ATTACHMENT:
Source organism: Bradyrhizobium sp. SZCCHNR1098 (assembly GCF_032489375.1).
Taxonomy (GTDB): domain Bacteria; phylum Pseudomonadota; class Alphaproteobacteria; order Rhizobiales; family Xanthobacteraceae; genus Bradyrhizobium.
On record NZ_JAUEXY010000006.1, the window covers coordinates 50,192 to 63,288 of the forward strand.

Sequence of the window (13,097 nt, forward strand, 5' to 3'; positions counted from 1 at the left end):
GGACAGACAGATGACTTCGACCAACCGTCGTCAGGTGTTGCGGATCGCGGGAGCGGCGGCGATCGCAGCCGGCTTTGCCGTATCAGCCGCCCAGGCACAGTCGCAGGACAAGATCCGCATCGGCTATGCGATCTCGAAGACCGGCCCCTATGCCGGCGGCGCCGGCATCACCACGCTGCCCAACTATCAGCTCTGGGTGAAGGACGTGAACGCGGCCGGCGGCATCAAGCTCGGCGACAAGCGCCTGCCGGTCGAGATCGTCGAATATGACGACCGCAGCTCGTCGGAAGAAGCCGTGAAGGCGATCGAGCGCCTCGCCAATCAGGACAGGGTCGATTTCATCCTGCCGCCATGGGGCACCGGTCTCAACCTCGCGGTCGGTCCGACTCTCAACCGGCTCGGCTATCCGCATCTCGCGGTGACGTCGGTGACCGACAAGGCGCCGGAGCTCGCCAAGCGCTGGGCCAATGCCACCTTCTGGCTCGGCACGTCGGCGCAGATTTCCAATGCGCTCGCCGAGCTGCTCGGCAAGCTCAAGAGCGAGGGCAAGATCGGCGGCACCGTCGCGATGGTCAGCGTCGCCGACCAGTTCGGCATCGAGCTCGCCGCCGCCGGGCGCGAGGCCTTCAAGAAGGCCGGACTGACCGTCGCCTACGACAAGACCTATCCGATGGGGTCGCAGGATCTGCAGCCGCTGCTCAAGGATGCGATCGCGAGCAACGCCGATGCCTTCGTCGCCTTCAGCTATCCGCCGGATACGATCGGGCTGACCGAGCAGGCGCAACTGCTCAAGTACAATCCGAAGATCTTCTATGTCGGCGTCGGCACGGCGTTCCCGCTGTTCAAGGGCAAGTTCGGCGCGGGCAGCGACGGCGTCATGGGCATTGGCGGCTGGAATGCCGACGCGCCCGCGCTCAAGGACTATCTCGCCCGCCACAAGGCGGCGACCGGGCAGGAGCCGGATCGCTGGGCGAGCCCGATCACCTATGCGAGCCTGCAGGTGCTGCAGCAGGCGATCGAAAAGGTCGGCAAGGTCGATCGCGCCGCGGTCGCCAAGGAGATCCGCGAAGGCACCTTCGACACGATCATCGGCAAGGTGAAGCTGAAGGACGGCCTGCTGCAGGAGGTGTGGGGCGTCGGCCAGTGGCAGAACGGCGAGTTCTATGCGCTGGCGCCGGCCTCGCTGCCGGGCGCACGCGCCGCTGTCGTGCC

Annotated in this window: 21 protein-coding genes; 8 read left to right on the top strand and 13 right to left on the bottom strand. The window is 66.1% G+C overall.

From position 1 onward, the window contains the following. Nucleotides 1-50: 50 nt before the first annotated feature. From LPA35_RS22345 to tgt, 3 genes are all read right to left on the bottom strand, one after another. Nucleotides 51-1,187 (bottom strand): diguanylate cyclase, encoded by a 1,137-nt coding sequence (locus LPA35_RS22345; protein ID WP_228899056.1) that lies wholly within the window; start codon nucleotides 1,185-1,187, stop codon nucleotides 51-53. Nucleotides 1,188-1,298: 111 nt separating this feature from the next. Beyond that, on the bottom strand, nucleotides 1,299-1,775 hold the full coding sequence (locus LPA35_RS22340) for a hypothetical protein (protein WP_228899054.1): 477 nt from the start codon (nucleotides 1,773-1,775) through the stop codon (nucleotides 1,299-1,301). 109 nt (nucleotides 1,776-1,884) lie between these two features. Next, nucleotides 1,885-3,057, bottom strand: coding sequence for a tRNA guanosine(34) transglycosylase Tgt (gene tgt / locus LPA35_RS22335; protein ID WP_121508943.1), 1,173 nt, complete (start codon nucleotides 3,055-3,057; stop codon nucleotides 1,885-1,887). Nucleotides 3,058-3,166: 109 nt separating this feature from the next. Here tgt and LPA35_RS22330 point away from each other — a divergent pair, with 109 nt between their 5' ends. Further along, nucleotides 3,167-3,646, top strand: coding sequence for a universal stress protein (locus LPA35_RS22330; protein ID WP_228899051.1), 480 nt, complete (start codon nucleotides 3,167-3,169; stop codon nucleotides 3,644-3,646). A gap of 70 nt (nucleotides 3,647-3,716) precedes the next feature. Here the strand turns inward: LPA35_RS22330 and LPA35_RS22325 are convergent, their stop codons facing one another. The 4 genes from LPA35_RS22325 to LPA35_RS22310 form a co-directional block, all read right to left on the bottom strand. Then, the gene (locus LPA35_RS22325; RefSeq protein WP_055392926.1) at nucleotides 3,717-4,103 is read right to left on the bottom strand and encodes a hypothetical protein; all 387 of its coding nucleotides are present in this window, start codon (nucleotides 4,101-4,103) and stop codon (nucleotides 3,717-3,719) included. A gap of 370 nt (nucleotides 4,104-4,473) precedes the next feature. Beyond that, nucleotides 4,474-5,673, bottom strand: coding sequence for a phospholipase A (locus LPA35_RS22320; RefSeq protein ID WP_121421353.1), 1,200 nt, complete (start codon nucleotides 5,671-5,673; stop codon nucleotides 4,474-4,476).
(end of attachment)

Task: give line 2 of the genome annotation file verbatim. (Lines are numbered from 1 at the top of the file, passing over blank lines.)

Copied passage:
Taxonomy (GTDB): domain Bacteria; phylum Pseudomonadota; class Alphaproteobacteria; order Rhizobiales; family Xanthobacteraceae; genus Bradyrhizobium.